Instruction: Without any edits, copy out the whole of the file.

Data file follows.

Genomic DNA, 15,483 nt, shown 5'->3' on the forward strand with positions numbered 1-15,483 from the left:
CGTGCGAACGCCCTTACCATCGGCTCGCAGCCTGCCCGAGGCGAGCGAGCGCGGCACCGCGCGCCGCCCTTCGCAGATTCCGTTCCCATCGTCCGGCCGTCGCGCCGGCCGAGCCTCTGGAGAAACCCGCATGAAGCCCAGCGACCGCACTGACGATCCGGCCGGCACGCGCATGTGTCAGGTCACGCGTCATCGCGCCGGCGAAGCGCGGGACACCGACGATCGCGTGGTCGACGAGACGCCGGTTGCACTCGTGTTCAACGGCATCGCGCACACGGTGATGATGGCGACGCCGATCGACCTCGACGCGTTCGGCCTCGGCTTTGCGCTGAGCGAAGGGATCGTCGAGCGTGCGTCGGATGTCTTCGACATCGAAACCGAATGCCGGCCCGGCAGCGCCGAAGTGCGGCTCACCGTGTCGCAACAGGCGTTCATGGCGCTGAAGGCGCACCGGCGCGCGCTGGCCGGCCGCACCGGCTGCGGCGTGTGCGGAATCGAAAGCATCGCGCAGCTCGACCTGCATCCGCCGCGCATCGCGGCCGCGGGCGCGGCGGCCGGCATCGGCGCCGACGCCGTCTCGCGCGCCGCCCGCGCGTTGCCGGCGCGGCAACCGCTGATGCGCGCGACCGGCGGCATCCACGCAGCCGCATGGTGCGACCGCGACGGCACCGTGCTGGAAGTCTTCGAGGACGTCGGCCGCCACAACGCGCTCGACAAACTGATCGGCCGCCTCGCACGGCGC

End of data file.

Genomic DNA, 15,483 nt, shown 5'->3' on the forward strand with positions numbered 1-15,483 from the left:
CGTGCGAACGCCCTTACCATCGGCTCGCAGCCTGCCCGAGGCGAGCGAGCGCGGCACCGCGCGCCGCCCTTCGCAGATTCCGTTCCCATCGTCCGGCCGTCGCGCCGGCCGAGCCTCTGGAGAAACCCGCATGAAGCCCAGCGACCGCACTGACGATCCGGCCGGCACGCGCATGTGTCAGGTCACGCGTCATCGCGCCGGCGAAGCGCGGGACACCGACGATCGCGTGGTCGACGAGACGCCGGTTGCACTCGTGTTCAACGGCATCGCGCACACGGTGATGATGGCGACGCCGATCGACCTCGACGCGTTCGGCCTCGGCTTTGCGCTGAGCGAAGGGATCGTCGAGCGTGCGTCGGATGTCTTCGACATCGAAACCGAATGCCGGCCCGGCAGCGCCGAAGTGCGGCTCACCGTGTCGCAACAGGCGTTCATGGCGCTGAAGGCGCACCGGCGCGCGCTGGCCGGCCGCACCGGCTGCGGCGTGTGCGGAATCGAAAGCATCGCGCAGCTCGACCTGCATCCGCCGCGCATCGCGGCCGCGGGCGCGGCGGCCGGCATCGGCGCCGACGCCGTCTCGCGCGCCGCCCGCGCGTTGCCGGCGCGGCAACCGCTGATGCGCGCGACCGGCGGCATCCACGCAGCCGCATGGTGCGACCGCGACGGCACCGTGCTGGAAGTCTTCGAGGACGTCGGCCGCCACAACGCGCTCGACAAACTGATCGGCCGCCTCGCACGGCGC